Main Article Content



In spite of a large body of research, it has proved difficult to integrate the existing data concerning interpreters’ professional knowledge, their linguistic competence and their psycholinguistic predispositions into a cohesive theoretical framework. The article highlights a coherent and interrelated set of psychological abilities as well as processes constituting a relevant component of translation competence.

According to this framework, consecutive interpreting comprises three conceptually related mental processes involving a variety of psycholinguistic factors. These processes are: (1) reception of an initial message, (2) storing of a message, and (3) production of a target message. The message may be received in three ways: (1) on the basis of a text produced by the speaker, (2) via the senses, and (3) through nonverbal communication. Human perception is determined by their cultural background which comprises rules, principles, norms, beliefs – all the cognitive factors which influence their outlook, and according to which they distinguish particular elements of the world and evaluate modes of behaviour, attitudes, etc.

Due to the fact that in the analysis of a message, the interpreter has to identify the main ideas and give them their proper relevance in their interpretation, the received information is converted in the human brain into basic conceptual units forming a semantic net.


Download data is not yet available.

Article Details

How to Cite


  1. Brown, Roger. 1986. Social Psychology. New York: Free Press.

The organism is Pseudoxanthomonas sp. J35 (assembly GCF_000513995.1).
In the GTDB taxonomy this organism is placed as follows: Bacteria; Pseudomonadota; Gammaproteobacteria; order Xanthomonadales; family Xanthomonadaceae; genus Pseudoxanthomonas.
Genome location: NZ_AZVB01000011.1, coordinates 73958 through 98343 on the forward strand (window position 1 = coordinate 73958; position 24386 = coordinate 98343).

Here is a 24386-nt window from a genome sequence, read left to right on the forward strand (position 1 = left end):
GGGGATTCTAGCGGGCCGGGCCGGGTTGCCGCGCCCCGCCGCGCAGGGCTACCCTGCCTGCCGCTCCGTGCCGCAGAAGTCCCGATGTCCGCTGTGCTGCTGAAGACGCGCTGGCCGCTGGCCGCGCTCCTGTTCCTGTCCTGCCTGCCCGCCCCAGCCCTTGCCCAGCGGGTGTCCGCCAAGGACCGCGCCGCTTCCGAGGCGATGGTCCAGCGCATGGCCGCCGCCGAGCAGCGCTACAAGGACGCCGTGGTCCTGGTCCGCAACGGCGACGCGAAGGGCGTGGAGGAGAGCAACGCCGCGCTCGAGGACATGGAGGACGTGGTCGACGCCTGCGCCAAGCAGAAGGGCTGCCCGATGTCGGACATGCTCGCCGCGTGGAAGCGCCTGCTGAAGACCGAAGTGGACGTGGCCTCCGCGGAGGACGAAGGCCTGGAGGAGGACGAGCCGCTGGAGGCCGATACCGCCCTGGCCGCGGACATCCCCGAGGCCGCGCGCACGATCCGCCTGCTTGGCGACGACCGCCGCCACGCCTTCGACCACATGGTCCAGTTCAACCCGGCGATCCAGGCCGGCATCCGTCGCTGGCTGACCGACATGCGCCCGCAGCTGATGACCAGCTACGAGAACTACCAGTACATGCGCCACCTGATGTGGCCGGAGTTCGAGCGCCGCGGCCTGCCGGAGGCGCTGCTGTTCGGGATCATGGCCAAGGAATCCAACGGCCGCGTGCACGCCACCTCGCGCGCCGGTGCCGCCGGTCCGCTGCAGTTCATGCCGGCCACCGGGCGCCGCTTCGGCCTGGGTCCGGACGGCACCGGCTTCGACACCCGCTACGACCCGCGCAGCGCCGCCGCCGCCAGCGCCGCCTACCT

2. Carnap, Rudolf. 1964. Meaning and Necessity: A Study in Semantics and Modal Logic. Chicago: The University of Chicago Press.
  3. Fodor, Jerry. 1979. The language of thought. Cambridge: Harvard University Press.
  4. Garretson, Deborah. 1981. A psychological Approach to Consecutive Interpretation, Meta 26: 4-254.
  5. Grucza, Franciszek. 1983. Zagadnienia metalingwistyki. Lingwistyka – jej przedmiot, lingwistyka stosowana. Warszawa: PWN.
  6. Grucza, Franciszek. 1997. Języki ludzkie a wyrażenia językowe, wiedza a informacja, mózg a umysł ludzki, In Podejścia kognitywne w lingwistyce, translatoryce i glottodydaktyce, ed. Franciszek Grucza and Maria Dakowska, 7-21. Warszawa: PWN.
  7. Grucza, Franciszek. 2004. Glottodydaktyka: nauka – praca naukowa – wiedza. Przegląd glottodydaktyczny 20: 5-48.
  8. Katz, Jerrold and Jerry Fodor. 1963. The structure of semantic theory. Language 39: 170-210.
  9. Katz, Jerrold, and Paul Postal. 1964. An integrated theory of linguistic descriptions. Cambridge: MIT Press.
  10. Kielar, Barbara. 2003. Zarys translatoryki. Warszawa: KJS.
  11. Kintsch, W., 1974. The representation of meaning in memory, Hillsdale: Lawrence Erlbaum Associates.
  12. Lukszyn, J., 2007a. Parametry analizy tekstów specjalistycznych, In Podstawy technolingwistyki I, ed. Jerzy Lukszyn, 182-196. Warszawa: Wydawnictwo Euro-Edukacja.
  13. Lukszyn, J., 2007b. Tekst specjalistyczny pod lingwistyczną lupą. In Języki Specjalistyczne 7. Teksty specjalistyczne jako nośniki wiedzy fachowej, ed. Małgorzata Kornacka, 51-70. Warszawa: KJS.
  14. Lukszyn, J., 2009, W kwestii definicji pojęcia „tekst specjalistyczny”. Komunikacja Specjalistyczna: 7-13.
  15. Marchwiński, Adam. 2008. Wiedza fachowa a kompetencja translatorska. In Podstawy technolingwistyki II, ed. Jerzy Lukszyn, 25-39. Warszawa: Wydawnictwo Euro-Edukacja.
  16. Rozan, Jean. 1959. La Prise de notes en interprétation consecutive. Geveva: Georg & Cie.